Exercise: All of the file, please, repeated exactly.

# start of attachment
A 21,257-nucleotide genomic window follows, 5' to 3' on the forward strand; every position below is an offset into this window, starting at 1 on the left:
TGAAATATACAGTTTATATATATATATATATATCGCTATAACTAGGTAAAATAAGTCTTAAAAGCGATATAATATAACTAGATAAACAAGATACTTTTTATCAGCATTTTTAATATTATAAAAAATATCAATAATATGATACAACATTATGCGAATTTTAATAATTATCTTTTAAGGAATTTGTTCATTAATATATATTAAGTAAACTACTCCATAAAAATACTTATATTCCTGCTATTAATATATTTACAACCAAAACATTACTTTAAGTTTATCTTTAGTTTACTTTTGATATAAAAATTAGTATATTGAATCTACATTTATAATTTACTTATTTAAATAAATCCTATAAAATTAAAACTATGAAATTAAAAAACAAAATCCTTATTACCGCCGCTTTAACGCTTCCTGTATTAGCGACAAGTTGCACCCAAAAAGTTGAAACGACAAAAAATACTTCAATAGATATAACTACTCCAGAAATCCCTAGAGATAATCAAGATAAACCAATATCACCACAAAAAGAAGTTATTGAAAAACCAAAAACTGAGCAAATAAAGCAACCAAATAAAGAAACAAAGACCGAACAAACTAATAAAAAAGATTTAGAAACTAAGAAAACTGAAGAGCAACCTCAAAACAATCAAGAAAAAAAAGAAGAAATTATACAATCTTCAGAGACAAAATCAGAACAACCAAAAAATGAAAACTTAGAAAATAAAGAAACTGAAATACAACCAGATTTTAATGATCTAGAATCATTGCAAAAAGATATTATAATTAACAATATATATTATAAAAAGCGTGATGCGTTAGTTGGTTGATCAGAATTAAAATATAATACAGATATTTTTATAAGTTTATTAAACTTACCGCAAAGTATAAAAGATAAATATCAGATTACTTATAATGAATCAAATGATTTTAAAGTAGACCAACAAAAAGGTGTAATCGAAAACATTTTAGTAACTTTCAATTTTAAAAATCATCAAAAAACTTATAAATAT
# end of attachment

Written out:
A 21,257-nucleotide genomic window follows, 5' to 3' on the forward strand; every position below is an offset into this window, starting at 1 on the left:
TGAAATATACAGTTTATATATATATATATATATCGCTATAACTAGGTAAAATAAGTCTTAAAAGCGATATAATATAACTAGATAAACAAGATACTTTTTATCAGCATTTTTAATATTATAAAAAATATCAATAATATGATACAACATTATGCGAATTTTAATAATTATCTTTTAAGGAATTTGTTCATTAATATATATTAAGTAAACTACTCCATAAAAATACTTATATTCCTGCTATTAATATATTTACAACCAAAACATTACTTTAAGTTTATCTTTAGTTTACTTTTGATATAAAAATTAGTATATTGAATCTACATTTATAATTTACTTATTTAAATAAATCCTATAAAATTAAAACTATGAAATTAAAAAACAAAATCCTTATTACCGCCGCTTTAACGCTTCCTGTATTAGCGACAAGTTGCACCCAAAAAGTTGAAACGACAAAAAATACTTCAATAGATATAACTACTCCAGAAATCCCTAGAGATAATCAAGATAAACCAATATCACCACAAAAAGAAGTTATTGAAAAACCAAAAACTGAGCAAATAAAGCAACCAAATAAAGAAACAAAGACCGAACAAACTAATAAAAAAGATTTAGAAACTAAGAAAACTGAAGAGCAACCTCAAAACAATCAAGAAAAAAAAGAAGAAATTATACAATCTTCAGAGACAAAATCAGAACAACCAAAAAATGAAAACTTAGAAAATAAAGAAACTGAAATACAACCAGATTTTAATGATCTAGAATCATTGCAAAAAGATATTATAATTAACAATATATATTATAAAAAGCGTGATGCGTTAGTTGGTTGATCAGAATTAAAATATAATACAGATATTTTTATAAGTTTATTAAACTTACCGCAAAGTATAAAAGATAAATATCAGATTACTTATAATGAATCAAATGATTTTAAAGTAGACCAACAAAAAGGTGTAATCGAAAACATTTTAGTAACTTTCAATTTTAAAAATCATCAAAAAACTTATAAATAT